Kroshka Kartoshka

Quick-service restaurant Kroshka Kartoshka (Крошка Картошка) offers an original spin on fast food with a popular and well-known product: baked potatoes. Literally translating to “Little Potato,” Kroshka Kartoshka grew from its humble origins as a mobile Moscow food truck launched in 1998 to a fast food giant serving spuds in over 300 locations in the Moscow and St. Petersburg metropolitan areas as well as Central Russia and Siberia.

In 1998, Russia was still suffering from financial and political turbulence. Agriculture had collapsed with the USSR and would not recover for many years. With customs and police forces having also still recovering, importing foods was difficult. KFC and Pizza Hut, for instance, actually failed on their first attempts to enter the Russian market in part because they couldn’t keep some of their main ingredients in stock. Potatoes, however, have long been grown by Russians in small garden plots at dachas just outside of the city and, because of this, Russia’s supply of potatoes has generally remained strong and supply lines can be kept short. Thus, the fact that Kroshka Kartoshka concentrated on foods that Russians not only traditionally ate – but also traditionally grew themselves – proved to be a distinct advantage.

Today, potatoes are sold in both kiosks and stationary cafes, with stationary cafes becoming the more common venue. Customers choose their own base (dill and vegetable oil, butter, cheese, or mushrooms) and add additional toppings (sour cream, brinza cheese, a range of largely-meat based salads, and more) for a per-item fee. As Kroshka Kartoshka follows a build-your-own format, the baked potatoes are made hearty or healthy according to the desires of each individual. More than just spuds, cafe patrons can order from an extended menu that includes soups, salads, sandwiches, toasts, and potato pancakes.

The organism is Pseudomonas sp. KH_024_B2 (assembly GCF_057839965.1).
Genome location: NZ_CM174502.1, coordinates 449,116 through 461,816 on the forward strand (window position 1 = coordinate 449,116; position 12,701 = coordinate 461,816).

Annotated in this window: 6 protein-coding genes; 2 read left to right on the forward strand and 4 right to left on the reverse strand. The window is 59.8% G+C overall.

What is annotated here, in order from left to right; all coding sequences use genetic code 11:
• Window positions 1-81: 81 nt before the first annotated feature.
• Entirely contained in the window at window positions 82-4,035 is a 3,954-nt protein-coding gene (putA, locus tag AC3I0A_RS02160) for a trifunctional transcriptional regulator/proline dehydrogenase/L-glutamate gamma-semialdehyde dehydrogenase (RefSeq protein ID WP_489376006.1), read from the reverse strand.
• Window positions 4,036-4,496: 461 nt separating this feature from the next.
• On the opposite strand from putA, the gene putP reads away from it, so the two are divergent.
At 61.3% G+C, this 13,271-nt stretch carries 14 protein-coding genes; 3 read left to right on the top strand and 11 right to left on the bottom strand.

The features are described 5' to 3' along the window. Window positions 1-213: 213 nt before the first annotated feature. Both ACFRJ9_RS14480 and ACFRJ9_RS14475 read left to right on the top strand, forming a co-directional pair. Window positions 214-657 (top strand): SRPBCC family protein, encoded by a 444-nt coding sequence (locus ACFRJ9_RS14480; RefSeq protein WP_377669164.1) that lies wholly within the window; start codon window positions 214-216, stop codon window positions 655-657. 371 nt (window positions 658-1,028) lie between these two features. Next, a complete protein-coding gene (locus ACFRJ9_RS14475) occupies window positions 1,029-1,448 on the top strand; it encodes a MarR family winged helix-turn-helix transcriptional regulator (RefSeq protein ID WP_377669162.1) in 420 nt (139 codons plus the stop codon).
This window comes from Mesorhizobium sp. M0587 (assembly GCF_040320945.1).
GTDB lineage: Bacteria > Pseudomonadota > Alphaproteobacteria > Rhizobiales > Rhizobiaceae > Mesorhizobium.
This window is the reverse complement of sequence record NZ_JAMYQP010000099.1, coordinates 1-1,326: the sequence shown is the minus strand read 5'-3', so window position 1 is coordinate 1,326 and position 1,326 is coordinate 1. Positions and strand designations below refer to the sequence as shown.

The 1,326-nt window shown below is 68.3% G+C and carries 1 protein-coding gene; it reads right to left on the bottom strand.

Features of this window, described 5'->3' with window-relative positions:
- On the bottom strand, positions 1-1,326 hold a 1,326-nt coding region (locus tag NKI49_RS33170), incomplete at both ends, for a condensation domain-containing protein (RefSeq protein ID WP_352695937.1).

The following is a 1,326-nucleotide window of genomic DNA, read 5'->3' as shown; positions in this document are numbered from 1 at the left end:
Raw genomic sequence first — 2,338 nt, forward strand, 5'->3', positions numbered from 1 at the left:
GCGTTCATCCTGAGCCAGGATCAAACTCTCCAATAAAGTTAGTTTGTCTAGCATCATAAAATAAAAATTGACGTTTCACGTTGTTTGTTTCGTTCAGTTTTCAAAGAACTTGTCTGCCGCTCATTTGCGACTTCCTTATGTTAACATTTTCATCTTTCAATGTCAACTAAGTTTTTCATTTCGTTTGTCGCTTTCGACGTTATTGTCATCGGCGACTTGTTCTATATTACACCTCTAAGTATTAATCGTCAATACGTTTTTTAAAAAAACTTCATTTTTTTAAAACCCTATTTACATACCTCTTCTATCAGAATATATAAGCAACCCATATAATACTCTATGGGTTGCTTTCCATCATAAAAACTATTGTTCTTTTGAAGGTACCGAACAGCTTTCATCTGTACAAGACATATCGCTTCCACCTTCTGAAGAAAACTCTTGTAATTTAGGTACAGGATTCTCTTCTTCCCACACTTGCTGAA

Tubers undergo rigorous evaluation before they ever hit the baking foil. Each potato weighs, at minimum, 300g and is inspected for green and black spots, uniform color, and freshness. Spuds that fail to meet quality control standards are immediately rooted out while the rest are pre-baked in special ovens for two hours. Kroshka Kartoshka’s website says that they believe that the vitamins and minerals found in potatoes can help fight chronic diseases such as hypertension, atherosclerosis, gastritis, and ulcers, so they recommend you eat plenty of them–and often!

Although Kroshka Kartoshka is the original, you’ll also see other chains on the ground with very similar menus and branding. Kroshka Kartoshka was one of the first Russian chains to try franchising, but they didn’t include in their initial franchising agreements that franchisees should agree not to operate similar chains after signing the deal. Unfortunately, at least one of the franchisees took advantage of this and, after learning the business by running a Kroshka Kartoshka for a while, they broke off, changed the sign a little, and began running the business as their own. So, if you are looking for a Russian fast food baked potato, we recommend going with the original!

 

A (fairly long) video introduction to Kroshka Kartoshka’s menu:

 

A short, whimsical documentary on Kroshka Kartoshka, featuring the founders, commissioned for the 15th anniversary of the company. It covers just about everything, from the construction of the kiosks to interactions with government officials and competition with McDonald’s and other Russian chains.

 

A popular video blogger compares Kroshka Kartoshka with one of its many “clones.”

 

Katheryn Weaver is a student of rhetoric and history at the University of Texas, Austin. Her primary areas of investigation include revolution and the rhetorical justification of violence against individuals, state, and society. She is currently studying Russian as a Second Language with SRAS's Home and Abroad Scholarship.